(Dec. 20, 2012) The 2013 National Defense Authorization Act which could pass Congress this week includes expanded space-available travel for the National Guard, but limits hikes to TRICARE fees below those requested by the Defense Department.
Space-available travel on DoD aircraft will be open to more reserve component members, gray area retirees, dependents and certain widows under a program to be authorized by the defense secretary.
This was a benefit pushed hard by NGAUS and opposed by the Pentagon. Guard supporters in Congress, namely Sen. Mark Begich, D-Alaska, who sponsored the initial legislation, which was written with the help of NGAUS, didn’t buy the Pentagon’s argument that expanding this benefit would cause undue expense.
Meanwhile, an attempt by the Defense Department to boost TRICARE fees went nowhere, again, thanks in part to the legislative lobbying efforts of NGAUS. The administration’s plan “went too far,” according to Rep. Buck McKeon, R-Calif., the chairman of the House Armed Services Committee.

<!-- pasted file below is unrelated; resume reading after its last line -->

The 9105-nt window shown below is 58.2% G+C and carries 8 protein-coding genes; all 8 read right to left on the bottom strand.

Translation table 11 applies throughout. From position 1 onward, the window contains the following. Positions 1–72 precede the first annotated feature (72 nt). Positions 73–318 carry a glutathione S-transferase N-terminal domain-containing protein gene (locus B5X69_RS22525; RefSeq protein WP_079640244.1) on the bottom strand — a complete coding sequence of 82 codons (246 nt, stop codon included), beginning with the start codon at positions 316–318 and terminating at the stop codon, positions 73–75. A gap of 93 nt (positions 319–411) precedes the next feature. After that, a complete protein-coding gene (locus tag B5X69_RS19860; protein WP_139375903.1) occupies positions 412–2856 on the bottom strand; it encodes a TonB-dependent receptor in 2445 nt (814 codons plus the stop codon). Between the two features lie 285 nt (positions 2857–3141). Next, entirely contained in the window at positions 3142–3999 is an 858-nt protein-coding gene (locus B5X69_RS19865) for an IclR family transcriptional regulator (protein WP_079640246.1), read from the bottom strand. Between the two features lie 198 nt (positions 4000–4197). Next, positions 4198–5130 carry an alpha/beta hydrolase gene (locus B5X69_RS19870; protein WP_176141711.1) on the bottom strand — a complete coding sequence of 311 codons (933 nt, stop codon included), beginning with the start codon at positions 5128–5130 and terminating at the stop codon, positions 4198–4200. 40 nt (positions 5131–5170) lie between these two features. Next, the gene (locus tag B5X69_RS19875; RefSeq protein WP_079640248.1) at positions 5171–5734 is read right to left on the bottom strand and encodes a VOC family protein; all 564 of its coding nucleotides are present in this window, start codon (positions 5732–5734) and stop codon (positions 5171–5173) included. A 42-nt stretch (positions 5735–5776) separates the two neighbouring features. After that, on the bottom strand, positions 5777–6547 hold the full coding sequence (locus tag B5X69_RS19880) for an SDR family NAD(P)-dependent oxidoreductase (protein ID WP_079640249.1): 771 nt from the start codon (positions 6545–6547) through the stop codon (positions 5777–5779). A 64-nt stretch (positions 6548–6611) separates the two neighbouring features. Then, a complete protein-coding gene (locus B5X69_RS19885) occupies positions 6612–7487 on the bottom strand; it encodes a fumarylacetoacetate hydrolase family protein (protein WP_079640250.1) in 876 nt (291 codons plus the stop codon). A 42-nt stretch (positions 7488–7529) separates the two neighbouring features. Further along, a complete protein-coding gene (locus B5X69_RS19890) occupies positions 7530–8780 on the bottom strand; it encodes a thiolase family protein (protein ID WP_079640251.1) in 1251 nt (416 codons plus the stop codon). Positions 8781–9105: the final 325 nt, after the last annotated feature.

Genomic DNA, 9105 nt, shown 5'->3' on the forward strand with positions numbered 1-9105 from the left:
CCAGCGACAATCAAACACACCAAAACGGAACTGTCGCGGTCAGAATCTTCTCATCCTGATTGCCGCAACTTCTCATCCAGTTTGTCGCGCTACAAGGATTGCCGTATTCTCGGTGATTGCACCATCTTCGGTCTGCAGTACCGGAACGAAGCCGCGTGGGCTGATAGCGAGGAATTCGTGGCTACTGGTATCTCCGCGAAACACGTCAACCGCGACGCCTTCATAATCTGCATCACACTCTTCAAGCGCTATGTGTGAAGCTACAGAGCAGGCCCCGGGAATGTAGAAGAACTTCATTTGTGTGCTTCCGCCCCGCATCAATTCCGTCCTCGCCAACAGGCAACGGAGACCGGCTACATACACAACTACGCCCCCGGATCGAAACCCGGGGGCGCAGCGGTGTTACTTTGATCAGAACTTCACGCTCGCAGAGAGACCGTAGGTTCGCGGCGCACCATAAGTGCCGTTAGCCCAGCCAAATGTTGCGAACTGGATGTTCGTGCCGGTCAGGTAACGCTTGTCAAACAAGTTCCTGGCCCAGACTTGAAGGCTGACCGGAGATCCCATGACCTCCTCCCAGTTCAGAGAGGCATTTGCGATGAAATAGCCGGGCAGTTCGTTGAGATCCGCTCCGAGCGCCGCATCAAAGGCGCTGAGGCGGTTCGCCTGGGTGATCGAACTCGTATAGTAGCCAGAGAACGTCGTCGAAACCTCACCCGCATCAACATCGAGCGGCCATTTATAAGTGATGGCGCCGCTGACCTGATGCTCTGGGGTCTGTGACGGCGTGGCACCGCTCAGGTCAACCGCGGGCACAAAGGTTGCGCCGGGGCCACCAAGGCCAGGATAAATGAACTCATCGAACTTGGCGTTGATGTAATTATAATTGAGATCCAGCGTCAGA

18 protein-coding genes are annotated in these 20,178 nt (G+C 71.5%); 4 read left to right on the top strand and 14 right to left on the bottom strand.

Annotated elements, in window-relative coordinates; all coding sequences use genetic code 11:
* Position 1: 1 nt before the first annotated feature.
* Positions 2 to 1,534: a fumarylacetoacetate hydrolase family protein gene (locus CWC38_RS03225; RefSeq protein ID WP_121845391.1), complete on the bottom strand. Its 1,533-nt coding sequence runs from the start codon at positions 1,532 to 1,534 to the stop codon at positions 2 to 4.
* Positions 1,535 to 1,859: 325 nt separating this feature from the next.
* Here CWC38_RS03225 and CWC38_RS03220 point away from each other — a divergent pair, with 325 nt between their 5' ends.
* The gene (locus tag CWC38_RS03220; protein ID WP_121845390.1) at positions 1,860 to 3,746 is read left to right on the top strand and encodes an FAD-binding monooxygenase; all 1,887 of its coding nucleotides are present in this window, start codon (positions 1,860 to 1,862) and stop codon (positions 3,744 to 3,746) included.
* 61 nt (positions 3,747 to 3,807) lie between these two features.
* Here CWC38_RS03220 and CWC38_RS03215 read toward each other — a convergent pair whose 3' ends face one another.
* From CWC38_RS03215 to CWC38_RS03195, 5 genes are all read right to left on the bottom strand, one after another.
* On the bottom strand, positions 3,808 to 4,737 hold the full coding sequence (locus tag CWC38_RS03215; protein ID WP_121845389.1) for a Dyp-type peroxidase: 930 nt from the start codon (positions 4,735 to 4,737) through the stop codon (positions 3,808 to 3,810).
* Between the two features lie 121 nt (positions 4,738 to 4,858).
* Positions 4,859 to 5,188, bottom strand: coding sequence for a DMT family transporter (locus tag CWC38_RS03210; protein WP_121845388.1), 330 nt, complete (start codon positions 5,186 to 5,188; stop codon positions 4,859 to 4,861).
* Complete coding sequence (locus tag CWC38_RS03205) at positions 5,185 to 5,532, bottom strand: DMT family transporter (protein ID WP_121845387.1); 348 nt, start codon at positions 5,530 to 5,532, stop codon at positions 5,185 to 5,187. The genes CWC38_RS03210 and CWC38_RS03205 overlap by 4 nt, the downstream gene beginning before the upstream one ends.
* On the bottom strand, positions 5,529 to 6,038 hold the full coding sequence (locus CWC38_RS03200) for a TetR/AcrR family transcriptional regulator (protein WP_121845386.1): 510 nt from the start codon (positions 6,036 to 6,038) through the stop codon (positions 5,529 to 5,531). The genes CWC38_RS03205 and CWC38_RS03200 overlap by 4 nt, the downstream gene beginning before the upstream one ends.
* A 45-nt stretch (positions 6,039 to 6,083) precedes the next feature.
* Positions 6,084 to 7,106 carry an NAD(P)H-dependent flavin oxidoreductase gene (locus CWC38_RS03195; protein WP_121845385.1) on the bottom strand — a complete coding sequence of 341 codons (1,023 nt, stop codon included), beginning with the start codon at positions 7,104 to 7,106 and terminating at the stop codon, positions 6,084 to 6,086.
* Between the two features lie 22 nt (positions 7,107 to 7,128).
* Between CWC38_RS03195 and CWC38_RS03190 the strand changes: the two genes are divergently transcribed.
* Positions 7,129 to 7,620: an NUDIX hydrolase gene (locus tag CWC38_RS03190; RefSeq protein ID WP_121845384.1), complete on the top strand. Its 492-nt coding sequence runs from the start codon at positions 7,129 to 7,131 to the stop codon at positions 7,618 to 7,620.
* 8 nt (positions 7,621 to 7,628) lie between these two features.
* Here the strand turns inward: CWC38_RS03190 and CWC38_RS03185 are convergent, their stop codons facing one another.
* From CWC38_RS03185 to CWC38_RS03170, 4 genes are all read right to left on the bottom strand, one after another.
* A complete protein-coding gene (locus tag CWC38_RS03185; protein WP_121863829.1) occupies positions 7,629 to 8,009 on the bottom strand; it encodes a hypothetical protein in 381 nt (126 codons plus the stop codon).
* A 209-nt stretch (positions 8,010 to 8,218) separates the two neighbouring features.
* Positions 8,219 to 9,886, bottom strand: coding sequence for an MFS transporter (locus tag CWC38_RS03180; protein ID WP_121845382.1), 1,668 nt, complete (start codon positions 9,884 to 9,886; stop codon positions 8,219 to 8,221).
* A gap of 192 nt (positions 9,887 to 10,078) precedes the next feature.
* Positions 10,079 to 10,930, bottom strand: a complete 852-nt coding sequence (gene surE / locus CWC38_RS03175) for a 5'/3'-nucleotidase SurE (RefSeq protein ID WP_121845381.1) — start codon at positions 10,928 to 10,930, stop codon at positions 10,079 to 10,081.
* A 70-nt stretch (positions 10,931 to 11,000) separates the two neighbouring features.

Fee hikes will still take place, but will be tied to cost-of-living adjustments in military retiree pay. According to a report in Air Force Times, a 90-day mail-order supply of generic prescriptions would be free. Brand-name drugs would cost $13.
At the pharmacy, a 90-day supply of generic drugs will cost $5, while brand-name drugs will cost $17.
The NDAA also authorizes the continuation of TRICARE benefits for membes involuntarily separated from active-duty assignments.
Another provision of the NDAA supported by NGAUS is automatic promotions for a warrant officer 1 without the need for federal recognition. The bill also codifies the authority of the National Guard Bureau to establish the cost-effective transition assistance advisors for members deployed 180 days or longer.